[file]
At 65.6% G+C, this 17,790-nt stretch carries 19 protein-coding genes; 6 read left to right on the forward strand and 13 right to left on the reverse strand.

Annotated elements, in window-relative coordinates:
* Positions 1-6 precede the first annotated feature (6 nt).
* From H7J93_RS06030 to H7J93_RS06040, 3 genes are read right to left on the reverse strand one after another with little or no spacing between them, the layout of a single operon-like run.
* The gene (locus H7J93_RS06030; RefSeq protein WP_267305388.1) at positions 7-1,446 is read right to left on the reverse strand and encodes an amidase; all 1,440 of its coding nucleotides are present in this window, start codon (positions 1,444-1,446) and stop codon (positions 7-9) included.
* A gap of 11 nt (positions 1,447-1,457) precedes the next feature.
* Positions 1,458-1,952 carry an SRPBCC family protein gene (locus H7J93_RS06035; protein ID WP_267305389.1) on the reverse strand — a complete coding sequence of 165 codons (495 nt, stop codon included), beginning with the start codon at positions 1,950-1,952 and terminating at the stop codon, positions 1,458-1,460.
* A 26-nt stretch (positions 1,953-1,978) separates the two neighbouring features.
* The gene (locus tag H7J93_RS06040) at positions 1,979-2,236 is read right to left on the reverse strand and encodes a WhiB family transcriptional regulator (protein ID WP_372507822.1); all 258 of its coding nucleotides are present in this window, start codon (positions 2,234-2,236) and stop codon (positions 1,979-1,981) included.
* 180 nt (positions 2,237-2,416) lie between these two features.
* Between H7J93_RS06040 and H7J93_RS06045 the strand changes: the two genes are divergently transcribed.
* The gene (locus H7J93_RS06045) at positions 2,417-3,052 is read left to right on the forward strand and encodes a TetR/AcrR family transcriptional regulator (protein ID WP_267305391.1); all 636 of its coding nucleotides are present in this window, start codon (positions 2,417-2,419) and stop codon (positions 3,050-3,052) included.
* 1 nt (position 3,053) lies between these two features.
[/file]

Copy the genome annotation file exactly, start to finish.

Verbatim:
At 65.6% G+C, this 17,790-nt stretch carries 19 protein-coding genes; 6 read left to right on the forward strand and 13 right to left on the reverse strand.

Annotated elements, in window-relative coordinates:
* Positions 1-6 precede the first annotated feature (6 nt).
* From H7J93_RS06030 to H7J93_RS06040, 3 genes are read right to left on the reverse strand one after another with little or no spacing between them, the layout of a single operon-like run.
* The gene (locus H7J93_RS06030; RefSeq protein WP_267305388.1) at positions 7-1,446 is read right to left on the reverse strand and encodes an amidase; all 1,440 of its coding nucleotides are present in this window, start codon (positions 1,444-1,446) and stop codon (positions 7-9) included.
* A gap of 11 nt (positions 1,447-1,457) precedes the next feature.
* Positions 1,458-1,952 carry an SRPBCC family protein gene (locus H7J93_RS06035; protein ID WP_267305389.1) on the reverse strand — a complete coding sequence of 165 codons (495 nt, stop codon included), beginning with the start codon at positions 1,950-1,952 and terminating at the stop codon, positions 1,458-1,460.
* A 26-nt stretch (positions 1,953-1,978) separates the two neighbouring features.
* The gene (locus tag H7J93_RS06040) at positions 1,979-2,236 is read right to left on the reverse strand and encodes a WhiB family transcriptional regulator (protein ID WP_372507822.1); all 258 of its coding nucleotides are present in this window, start codon (positions 2,234-2,236) and stop codon (positions 1,979-1,981) included.
* 180 nt (positions 2,237-2,416) lie between these two features.
* Between H7J93_RS06040 and H7J93_RS06045 the strand changes: the two genes are divergently transcribed.
* The gene (locus H7J93_RS06045) at positions 2,417-3,052 is read left to right on the forward strand and encodes a TetR/AcrR family transcriptional regulator (protein ID WP_267305391.1); all 636 of its coding nucleotides are present in this window, start codon (positions 2,417-2,419) and stop codon (positions 3,050-3,052) included.
* 1 nt (position 3,053) lies between these two features.